But before you visit Paris, a few words of caution. It may seem:
-- Dirty. Looking from the airport to the city, the smog is so thick, it hides the buildings. Despite the best efforts of city workers (the Men in Green) to pick up trash and scrub and wash the streets, there is a constant layer of grit on storefronts, tables, leaves and artwork. Fortunately, the dog poo situation has improved greatly since I first came here. Dog owners were finally shamed into picking up when advocates started placing small French flags into the poo.
-- Overcrowded. 3.5 million people inhabit Paris proper. That number bumps up to 6 million during the day with the influx of workers. More than 12 million live in the Paris metro area. So that’s why so many apartments and hotel rooms are so small!
-- Old. That’s the nature of the place. You can’t swing une chat morte without hitting an old statue or old building named after or created by another dead white person. In some areas, buildings are covered in graffiti, sliced to fit in new buildings and not well kept. Our local friends call these areas “exotic.”
-- Costly. No refills on coffee. Water comes in bottles, not drinking fountains. Many public toilets are pay toilets, even in cafes. Parking can cost a Parisian as much as 1,000 euros a month. And if the waiter asks if you’d like fries with that small, 5-euro salad, expect another 5-euro charge to show up on your bill.
But, clearly, people love Paris. Our friends Eugene and Christy came to work in the Mercy Corps office here for one summer. Four years later, they're still here. This, I think, is why:
-- The food is terrific. We’ve already eaten at several cafes. I can see why the ones we chose are so crowded. When time is tight, we pick up quick items from one of the many alimentations (fruit and vegetable markets) or boulangeries (bakeries). The food is routinely fresh, tasty and satisfying.
-- There is so much to see and do.
Paris is divided into neighborhoods, or arrondisements. It starts with the premiere (1°) in the middle then moves clockwise spiraling out to one of the many walls built over the years to defend Paris starting with Charles V in the late 1300s. The red circle is now a freeway surrounding Paris.
In the 1°, you'll find the heart of Paris, the Louvre and theElysees Palacewhere President Sarkozy lives with his third wife, the former model Carli Bruni. And in case Carla wants to shop, she can walk down to the Faubourg St Honore (known simply as "leFaubourg") to visit the flagship stores for Hermes, Chanel, Ferragamo and the fun stores Colette and L'Eclaireur.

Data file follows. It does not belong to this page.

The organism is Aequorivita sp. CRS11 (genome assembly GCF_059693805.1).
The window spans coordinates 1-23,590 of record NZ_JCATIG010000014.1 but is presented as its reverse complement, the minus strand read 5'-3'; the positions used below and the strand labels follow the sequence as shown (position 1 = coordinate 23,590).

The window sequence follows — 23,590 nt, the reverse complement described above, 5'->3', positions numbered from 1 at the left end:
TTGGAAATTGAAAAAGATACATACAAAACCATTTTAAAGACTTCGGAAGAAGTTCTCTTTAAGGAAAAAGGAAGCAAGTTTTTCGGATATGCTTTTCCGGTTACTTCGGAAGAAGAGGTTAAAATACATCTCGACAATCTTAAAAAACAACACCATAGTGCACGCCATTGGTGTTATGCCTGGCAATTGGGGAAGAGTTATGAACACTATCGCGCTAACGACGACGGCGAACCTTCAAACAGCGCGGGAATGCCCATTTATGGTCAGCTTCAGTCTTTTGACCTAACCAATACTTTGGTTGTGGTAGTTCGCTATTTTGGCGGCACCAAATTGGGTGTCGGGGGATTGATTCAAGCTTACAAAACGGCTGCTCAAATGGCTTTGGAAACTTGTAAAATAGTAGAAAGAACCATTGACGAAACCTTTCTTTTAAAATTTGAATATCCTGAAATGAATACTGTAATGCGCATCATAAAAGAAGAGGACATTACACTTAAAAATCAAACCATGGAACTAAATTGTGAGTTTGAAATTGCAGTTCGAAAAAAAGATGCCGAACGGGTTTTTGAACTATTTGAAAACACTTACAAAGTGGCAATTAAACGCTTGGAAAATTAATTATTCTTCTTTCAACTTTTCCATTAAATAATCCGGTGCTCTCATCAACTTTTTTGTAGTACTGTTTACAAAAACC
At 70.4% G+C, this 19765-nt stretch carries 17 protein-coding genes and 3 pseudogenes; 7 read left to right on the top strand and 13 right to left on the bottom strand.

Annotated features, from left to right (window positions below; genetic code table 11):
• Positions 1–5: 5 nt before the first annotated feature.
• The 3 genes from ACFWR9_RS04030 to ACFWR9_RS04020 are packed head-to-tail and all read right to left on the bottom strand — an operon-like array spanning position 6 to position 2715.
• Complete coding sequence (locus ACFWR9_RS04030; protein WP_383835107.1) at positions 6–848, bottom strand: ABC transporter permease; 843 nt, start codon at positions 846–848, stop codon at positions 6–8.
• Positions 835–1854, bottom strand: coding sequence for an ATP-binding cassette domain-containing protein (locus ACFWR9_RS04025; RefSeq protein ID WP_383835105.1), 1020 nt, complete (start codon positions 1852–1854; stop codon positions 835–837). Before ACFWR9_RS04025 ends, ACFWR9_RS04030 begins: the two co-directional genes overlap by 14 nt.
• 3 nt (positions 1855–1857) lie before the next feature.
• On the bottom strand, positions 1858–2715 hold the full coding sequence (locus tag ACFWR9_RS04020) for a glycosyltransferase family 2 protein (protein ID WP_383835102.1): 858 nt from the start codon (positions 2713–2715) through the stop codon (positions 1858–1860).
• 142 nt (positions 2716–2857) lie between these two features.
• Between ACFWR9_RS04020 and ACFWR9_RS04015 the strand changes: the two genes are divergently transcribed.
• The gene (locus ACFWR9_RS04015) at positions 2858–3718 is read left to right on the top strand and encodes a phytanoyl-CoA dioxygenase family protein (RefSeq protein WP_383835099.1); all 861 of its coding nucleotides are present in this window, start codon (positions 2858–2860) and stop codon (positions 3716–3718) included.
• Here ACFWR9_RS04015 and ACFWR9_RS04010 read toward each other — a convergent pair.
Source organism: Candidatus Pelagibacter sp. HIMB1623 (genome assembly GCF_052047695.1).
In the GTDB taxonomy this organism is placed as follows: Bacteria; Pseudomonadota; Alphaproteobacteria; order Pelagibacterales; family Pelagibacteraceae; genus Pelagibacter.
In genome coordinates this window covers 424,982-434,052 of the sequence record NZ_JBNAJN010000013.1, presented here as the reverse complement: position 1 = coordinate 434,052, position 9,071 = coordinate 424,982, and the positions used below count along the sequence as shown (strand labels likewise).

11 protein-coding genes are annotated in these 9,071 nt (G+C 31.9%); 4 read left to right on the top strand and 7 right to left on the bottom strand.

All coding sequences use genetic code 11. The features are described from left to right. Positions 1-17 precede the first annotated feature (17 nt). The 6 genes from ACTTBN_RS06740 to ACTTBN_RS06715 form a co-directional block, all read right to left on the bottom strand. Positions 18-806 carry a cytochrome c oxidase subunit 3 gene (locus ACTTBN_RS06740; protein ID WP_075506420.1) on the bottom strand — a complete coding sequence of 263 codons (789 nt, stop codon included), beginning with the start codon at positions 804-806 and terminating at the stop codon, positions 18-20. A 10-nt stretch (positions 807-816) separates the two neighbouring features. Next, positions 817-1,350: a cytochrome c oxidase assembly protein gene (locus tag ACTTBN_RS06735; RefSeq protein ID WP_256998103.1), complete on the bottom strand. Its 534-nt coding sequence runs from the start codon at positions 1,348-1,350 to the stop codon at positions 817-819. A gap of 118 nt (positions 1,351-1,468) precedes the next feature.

The 4° is where all the bohemians live. These folks are known locally as the Bobos. This area most remind me most of Portland. The 4° is called "Le Marais" or swamp. These are some of the most ancient buildings left in Paris and thus the most affordable and attractive to the young, artistic, environmentally aware types. Good food and great shopping particularly in Le Place des Vosges.
Next door is the 11°, home of the former Bastille and the current best place to buy ice cream, Maison Berthillon.
On the other side of the Seine, the left bank or Rive Gauche, you land in the 5° where I've stayed many times. This is the Latin Quarter so named for all the students who lived there (and at one time, Latin was required study for all students). Here you'll find:
- Val de Grace. Louis XIII and Anne of Austria had been married many years. No children. She prayed to the holy mother for a child and promised a convent in exchange. Voila! Louis XIV. Et voila, Val de Grace – first a convent, now a school complex.
- Pantheon – or royalty once again prays and Paris gets another church. This time, Louis XV prayed to recover from gout. In return, he had the ruined church of Sainte-Genevieve replaced. The architect chose Rome’s Pantheon as a model. It’s now a “temple to the great intellectuals of France.”
- Luxembourg Gardens and Palace – Built by Henry IV’s wife, Marie de Medicis to copy her home in Florence. She also wanted to move from the existing royal palace, the Louvres, on the banks of the Seine. By 1612, the river was an open sewer. She didn’t live in her new palace long. Her son, Louis XIII, force her into exile.
Next to the Latin Quarter is the 6° and Saint Germain de Pres -- home of the art shops and galleries and the Musee d'Orsay, the museum that houses the best of the impressionists from Cezanne to Monet to VanGogh.
Moving clockwise to the 7°, you'll find the Eiffel Tower. Completed by Gustav Eiffel in 1889, it's theirst building taller than the pyramids. They held the title 4,000 years. The tower held it for 41. Eiffel went on to create the armature for the Statue of Liberty using what he learned at Le Tour Eiffel. You'll need to wade through a horde of trinket salesmen and wait two hours to get to the top. But the views are unforgettable.
Finally, my favorite arrondisement, the 8°. Napoleon's Arc de Triomphestands at the head of the greatest street in the world, theChamps d'Elysees. From the top of the Arc, you can see clear down the Champs to the Place de la Concorde where the guillotine once stood. Now it holds the grandstands for July 14's Bastille Day celebrations. Further down, you see the Tuileries where a palace once stood. Now it holds a carnival of fountains, ferris wheels and rides. At the far end you see the Louvre in the 1°, where our grand tour began.
I believe that if it exists on this planet, it exists on the Champs, in the heart of Paris. But that's a story for another day.